Privatisations in Romania have acquired something of a reputation for controversy and confusion. The latest, the urgent sale of chemicals maker Oltchim, has all the hallmarks: a loss-making state enterprise, international pressure for a rapid deal, a controversial tycoon (pictured), maladroit government handling of the case, and now serious doubts about the company’s future.
As of early Monday, Oltchim’s fate hung in the balance.
The firm, €700m in the red, is being sold off as part of a package of privatisations proposed by the IMF, which is supporting the Romanian economy.
On September 21, journalist-turned media magnate Dan Diaconescu won the auction for the government’s 54.8 per cent stake in Oltchim, one of South East Europe’s biggest chemicals manufacturers. The dashing Diaconescu – owner of the television station OTV – bid an eyebrow-raising 203m lei (around€45m). This trumped the other offers from bidders with manufacturing backgrounds – German chemical company PCC SE, already a minority shareholder, and Romanian industrialist Stefan Vuza.
For many in Romania, Diaconescu’s lack of industrial experience, and his political ambitions, made his bid intriguing. The story took a dramatic twist when, days after the auction, prime minister Victor Ponta declared that Diaconescu did not have the money to pay for Oltchim.
If Diaconescu could not deliver, the tender would have to be re-opened in a few months’ time – during which the state would almost certainly have to extend an emergency loan to the troubled company, which stopped production in August due to the weight of its debts and is currently the subject of industrial action by its workers.
Diaconescu has until the end of Monday, Bucharest time, to stump up the money; the assumption in Romania is that he will be unable to do so unless he has a big foreign investor backing him.
Writing in the local press, Romania-based business consultant Ronnie Smith suggests that Diaconescu’s bid was poorly planned, with little due diligence into Oltchim’s debt; or that he had been let down by a foreign co-investor; or that his bid was simply “a piece of political theatre ”.
General elections are due in December, and the tycoon’s People’s Party – Dan Diaconescu (PPDD) will be looking for its first foothold in parliament – probably opposing Ponta’s social-liberal coalition.
However, speaking to beyondbrics on Friday, Diaconescu robustly defended his bid, lambasted the government and refused to go down without a fight, suggesting he could bring in a major investor as a partner.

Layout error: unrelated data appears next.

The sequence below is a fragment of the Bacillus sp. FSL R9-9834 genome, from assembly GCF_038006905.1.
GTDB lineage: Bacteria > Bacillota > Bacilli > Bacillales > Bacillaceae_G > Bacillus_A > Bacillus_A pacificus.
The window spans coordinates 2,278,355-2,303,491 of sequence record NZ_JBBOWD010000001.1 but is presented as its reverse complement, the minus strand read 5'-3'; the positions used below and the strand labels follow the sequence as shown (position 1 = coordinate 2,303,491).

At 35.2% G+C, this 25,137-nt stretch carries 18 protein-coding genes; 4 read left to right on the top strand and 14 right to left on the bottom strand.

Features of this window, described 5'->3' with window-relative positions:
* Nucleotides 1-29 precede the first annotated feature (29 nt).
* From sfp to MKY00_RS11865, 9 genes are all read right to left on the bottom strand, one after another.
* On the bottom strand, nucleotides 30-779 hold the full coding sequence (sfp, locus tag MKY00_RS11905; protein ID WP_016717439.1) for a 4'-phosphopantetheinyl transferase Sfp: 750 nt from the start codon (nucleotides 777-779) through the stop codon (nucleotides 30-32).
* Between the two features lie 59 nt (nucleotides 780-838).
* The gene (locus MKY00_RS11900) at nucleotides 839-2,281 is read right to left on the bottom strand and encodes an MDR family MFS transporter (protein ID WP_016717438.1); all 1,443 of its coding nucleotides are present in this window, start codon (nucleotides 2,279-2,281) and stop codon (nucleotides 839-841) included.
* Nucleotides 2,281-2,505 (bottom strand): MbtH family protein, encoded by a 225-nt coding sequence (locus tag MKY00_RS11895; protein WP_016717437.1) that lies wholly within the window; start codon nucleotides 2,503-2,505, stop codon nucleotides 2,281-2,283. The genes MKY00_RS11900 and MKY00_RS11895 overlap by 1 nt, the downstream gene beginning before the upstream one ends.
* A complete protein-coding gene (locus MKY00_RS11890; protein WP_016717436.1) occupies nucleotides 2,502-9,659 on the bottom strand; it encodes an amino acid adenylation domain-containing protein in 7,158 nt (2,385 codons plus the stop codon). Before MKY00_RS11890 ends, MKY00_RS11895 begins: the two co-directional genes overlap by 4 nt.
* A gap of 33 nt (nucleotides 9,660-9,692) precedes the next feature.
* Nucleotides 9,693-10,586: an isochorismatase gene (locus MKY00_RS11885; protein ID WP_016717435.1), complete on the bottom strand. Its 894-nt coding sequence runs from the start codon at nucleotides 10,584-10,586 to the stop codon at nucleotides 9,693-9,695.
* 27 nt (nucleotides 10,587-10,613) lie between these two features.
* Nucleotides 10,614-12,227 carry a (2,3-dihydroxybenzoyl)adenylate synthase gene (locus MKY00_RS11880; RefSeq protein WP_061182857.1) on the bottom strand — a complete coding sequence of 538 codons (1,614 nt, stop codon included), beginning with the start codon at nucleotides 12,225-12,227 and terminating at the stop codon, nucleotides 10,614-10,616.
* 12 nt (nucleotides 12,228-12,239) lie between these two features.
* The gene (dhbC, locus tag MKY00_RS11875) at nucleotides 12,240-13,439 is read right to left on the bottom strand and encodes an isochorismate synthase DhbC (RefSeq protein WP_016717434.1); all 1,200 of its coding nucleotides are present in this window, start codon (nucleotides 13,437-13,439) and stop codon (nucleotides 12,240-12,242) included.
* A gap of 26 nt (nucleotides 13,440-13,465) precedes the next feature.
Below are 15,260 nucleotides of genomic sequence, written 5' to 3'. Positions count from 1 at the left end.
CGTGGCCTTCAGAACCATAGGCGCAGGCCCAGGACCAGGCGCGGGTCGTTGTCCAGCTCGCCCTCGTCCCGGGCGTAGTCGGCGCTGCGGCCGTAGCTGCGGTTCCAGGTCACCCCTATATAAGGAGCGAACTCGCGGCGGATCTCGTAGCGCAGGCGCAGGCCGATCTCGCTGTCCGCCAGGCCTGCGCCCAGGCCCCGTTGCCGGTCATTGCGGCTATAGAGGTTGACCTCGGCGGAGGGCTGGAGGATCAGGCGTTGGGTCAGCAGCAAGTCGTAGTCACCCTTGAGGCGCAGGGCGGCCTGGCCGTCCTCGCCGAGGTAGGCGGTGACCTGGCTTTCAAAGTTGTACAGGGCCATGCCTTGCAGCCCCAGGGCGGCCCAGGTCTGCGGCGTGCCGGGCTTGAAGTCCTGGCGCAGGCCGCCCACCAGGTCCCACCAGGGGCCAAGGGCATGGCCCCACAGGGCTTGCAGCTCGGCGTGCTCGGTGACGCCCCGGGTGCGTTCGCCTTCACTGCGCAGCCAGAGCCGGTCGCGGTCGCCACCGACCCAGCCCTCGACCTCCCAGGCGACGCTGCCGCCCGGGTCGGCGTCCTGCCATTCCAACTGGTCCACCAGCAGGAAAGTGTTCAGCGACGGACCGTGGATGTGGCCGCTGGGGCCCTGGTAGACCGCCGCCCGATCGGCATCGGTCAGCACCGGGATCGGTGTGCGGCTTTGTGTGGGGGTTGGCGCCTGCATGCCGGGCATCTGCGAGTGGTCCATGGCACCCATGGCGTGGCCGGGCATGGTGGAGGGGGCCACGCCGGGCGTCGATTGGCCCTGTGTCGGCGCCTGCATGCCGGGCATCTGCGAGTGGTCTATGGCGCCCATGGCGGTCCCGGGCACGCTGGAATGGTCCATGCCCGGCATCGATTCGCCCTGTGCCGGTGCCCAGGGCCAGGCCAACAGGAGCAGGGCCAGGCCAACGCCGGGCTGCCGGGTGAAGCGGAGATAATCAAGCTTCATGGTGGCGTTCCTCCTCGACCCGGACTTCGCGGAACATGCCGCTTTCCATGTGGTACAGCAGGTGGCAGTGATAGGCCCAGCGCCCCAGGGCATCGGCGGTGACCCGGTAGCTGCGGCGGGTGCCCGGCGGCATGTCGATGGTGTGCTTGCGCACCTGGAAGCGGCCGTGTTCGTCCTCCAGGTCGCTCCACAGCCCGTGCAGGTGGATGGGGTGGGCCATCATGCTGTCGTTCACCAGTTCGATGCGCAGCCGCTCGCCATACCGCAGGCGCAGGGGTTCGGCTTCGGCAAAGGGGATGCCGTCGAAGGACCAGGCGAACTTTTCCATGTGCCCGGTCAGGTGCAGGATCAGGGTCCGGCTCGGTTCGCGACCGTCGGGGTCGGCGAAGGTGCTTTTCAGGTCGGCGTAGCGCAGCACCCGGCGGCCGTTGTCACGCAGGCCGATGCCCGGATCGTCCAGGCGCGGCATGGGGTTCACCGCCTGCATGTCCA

“The prime minister is against me personally and against my bid,” he said. “I’ve been threatened with prison, which isn’t normal from the head of government of an EU country. I cannot believe that this is happening in the EU. Our price was calculated on what is necessary for Oltchim. Our plan is to attract a major player, and we have had discussions – though I’m not in a position to reveal with whom. You will be very, very impressed with our next steps.”
Diaconescu attacked previous privatisations (which have indeed been dogged with incompetence and allegations of corruption for two decades) and argued that the Oltchim deal should mark a change in the way things are done: “Everything was sold off for a couple of bucks for so many years. Privatisation shouldn’t just be about money, there are real social issues – but all the government says is ‘show me the money’”.
Diaconescu may be able to spring the spectacular surprise he hints at. But the consensus is that, with the government against him and Oltchim’s problems now starkly apparent, his bid will fall.
Meanwhile, further damage has been done to the reputation Romania’s privatisation programme, which is intended to raise much-needed funds for the cash-strapped country, ease the burden of loss-making firms on the state – and hopefully attract some FDI in key sectors, to boot.
“There are all details of an exotic privatisation process for Oltchim as the media and government official statements show,” says Mihai Caruntu, head of the equity research department at BCR, Romania’s biggest bank. He argues:
A failure of the privatisation would not be a disaster in the current circumstances. However, it means collateral damage for the company’s financial position and question marks about the future of a few state-owned companies with quite difficult financial statuses. Oltchim’s privatisation is just one of the key challenges for the Romanian authorities which cannot be postponed any further after the elections in December: finding sustainable solutions for strategic loss-making state-owned companies like the national rail freight company CFR Marfa, the national airline operator Tarom or the national postal services company Posta Romana. The ambiguous privatisation process of Oltchim draws attention to the possibility that the coming major privatisations agreed with IMF& EU might be delicate to manage.
In others words investors interested in companies such as airline Tarom and rail freight company CFR Marfa should study carefully the example of Oltchim.
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